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Last week I learned that …

April 22, 2013

Last week  I learned a little about women bookbinders and exposed this inadequacy to the WWW. I have learned a little more since reading Women Bookbinders, 1880-1920 by Marianne Tidcombe.  Although it was a little expensive for my book budget it has already proved to be a rich source of social history that would have gone unnoticed. (by me)

It seems that bookbinding was not an artistic craft as it is enjoyed today; it was a trade. As such only boys were able to become apprentices and work up to become a bookbinder. When bookbinding classes began in the late 19th century it was only tradesmen who could attend.  

So I was mistaken about this previously, it was not the Trades Union that exempted women from the shop floor, they were never allowed there in the first place.  The Unions were just not in a hurry to get the regulations changed.

As I  said before women were employed to do the folding and stitching but never worked beside the men. Also there was no way to progress higher or to get promotion. So many women spent their lives confined to folding and stitching, on a small salary only to be sacked when they became too old and unable to keep up the standards expected of them.  

Middle class ladies could not work; it was considered unseemly.  However as time went on so there were opportunities for young women to attend the new art colleges.  At the same time John Ruskin and William Morris were actively involved in a handicrafts revival and encouraging women who were confined to the home  not only to explore more creative ways to express themselves but to consider training in art and design.  

Also as mentioned before some bookbinders were prepared, for a considerable investment to train would be female bookbinders.  

While some women excelled and were recognised for good workmanship others were dismissed and made fools of.

However the ‘revival’ worked and women  from ‘Bloomsbury to Scotland,’ from all walks of life became interested in the craft of bookbinding.  

Some took it seriously such as Sarah Prideaux, Katherine Adams and Sybil Pye and those who set up the Guild of Women Binders.

According to Marianne, there were some women who took up the trade as a stopgap like Enid Bagnold who was set up in business as binder by her father when her love affair with Frank Harris ended.

Marianne Tidcombe suggests those who did best in the business of bookbinding were those who committed their whole life to the trade; if not unmarried certainly without children.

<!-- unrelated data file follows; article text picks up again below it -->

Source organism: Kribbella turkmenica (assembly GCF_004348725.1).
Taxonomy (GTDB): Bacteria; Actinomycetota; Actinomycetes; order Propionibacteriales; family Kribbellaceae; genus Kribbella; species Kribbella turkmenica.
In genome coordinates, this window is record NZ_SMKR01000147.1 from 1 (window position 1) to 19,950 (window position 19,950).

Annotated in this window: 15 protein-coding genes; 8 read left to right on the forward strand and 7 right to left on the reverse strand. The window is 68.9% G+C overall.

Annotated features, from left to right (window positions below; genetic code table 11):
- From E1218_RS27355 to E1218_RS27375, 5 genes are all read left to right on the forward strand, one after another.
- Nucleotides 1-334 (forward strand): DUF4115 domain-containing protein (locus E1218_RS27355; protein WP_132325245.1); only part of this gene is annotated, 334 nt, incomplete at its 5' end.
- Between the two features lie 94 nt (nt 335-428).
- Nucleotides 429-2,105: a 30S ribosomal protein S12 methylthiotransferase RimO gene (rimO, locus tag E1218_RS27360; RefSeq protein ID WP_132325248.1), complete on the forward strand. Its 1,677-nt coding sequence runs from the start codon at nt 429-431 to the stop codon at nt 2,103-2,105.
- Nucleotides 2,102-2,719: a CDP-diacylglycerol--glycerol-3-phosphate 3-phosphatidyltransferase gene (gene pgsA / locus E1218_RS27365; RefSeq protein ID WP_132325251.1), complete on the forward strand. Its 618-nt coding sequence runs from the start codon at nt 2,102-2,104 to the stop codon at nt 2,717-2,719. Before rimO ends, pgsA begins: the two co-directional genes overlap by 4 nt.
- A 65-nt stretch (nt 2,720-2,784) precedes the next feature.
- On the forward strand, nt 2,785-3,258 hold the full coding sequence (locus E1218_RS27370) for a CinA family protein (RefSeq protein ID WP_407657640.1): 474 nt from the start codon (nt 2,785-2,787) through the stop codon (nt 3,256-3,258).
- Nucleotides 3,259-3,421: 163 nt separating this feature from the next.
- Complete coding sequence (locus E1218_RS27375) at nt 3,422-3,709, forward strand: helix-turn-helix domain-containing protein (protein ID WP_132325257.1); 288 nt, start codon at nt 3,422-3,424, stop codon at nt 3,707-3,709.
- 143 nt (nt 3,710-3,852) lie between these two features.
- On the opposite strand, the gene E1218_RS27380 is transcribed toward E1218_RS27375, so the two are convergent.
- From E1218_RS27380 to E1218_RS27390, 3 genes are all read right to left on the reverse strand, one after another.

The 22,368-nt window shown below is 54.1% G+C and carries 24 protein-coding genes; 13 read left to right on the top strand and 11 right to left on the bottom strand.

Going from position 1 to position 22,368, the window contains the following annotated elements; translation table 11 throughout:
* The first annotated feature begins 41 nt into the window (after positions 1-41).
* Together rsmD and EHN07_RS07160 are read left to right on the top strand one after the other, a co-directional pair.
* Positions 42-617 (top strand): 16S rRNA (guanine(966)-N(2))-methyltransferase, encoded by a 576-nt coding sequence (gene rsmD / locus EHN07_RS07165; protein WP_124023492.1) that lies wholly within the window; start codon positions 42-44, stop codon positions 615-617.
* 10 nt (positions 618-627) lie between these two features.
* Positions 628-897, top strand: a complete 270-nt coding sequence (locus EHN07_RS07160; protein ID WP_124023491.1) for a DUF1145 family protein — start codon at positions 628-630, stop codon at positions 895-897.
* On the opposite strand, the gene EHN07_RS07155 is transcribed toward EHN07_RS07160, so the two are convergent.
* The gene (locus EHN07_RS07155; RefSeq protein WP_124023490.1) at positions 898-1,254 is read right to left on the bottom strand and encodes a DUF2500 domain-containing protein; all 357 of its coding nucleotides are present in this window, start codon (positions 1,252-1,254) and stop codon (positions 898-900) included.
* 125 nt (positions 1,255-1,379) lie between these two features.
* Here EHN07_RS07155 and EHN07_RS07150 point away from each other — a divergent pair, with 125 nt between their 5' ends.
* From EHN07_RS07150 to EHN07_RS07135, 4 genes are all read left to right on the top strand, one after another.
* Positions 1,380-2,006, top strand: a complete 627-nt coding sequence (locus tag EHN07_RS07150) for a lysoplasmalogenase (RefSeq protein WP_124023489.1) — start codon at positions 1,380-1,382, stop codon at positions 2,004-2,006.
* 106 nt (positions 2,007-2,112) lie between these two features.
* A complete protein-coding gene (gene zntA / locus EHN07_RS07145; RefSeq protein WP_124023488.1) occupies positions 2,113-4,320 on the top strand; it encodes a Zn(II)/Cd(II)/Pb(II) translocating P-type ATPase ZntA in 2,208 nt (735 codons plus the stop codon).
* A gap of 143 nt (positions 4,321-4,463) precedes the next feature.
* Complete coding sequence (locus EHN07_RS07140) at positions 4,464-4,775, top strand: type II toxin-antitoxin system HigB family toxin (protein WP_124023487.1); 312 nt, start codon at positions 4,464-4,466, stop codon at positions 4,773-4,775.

The so called revival in bookbinding was at its peak in the late 19th and early 20th century and went into a decline at the start of the first World War.  Marianne goes on to say that while women were able to master all the various skills,they were not all considered the best craftswomen.  However some women  were able to produce much innovative and interesting works and went to become influential not only in the short lived Guild of Women Binders but in the teaching of binding and design.  Sometimes even the very average young women produced fresh and appealing designs far superior to that of some established tradesmen; women such as Katherine Adams and Sybil Pye. 

While Marianne Tidcombe says in her preface that her work is not a social history, Women Bookbinders 1880 -1920 has given me an insight into the history and given be a better understanding of why women were [unfairly] excluded from industry and particularly bookbinding and how in a relatively short time made in roads into the male domain. 

Also I thank a kindly colleague who helped me with this post and I understand had at least one female apprentice in his bookbindery.

5 Comments leave one →
  1. Laura Bloomsbury permalink
    April 22, 2013 9:00 am

    Fascinating reading

    • April 22, 2013 9:05 am

      Yes!! I am hooked on these ladies _/\_ xxx

      • Laura Bloomsbury permalink
        April 22, 2013 9:09 am

        from cover to cover 😉

  2. April 22, 2013 10:46 am

    I didn’t know you were interested in this – will have to think if I know any other resources! Apparently there is a scrapbook called the Society of Women Employed in Bookbinding Rules London in the BL’s Jaffray Collection. Could be very interesting!

    • April 22, 2013 1:03 pm

      Not so just Book binding more women’s issues in early book publishing, illustration and design. My work in Mark Longman Library has helped as it is a rich source of related subjects a wonderful opportunity for me in Special Collections _/\_

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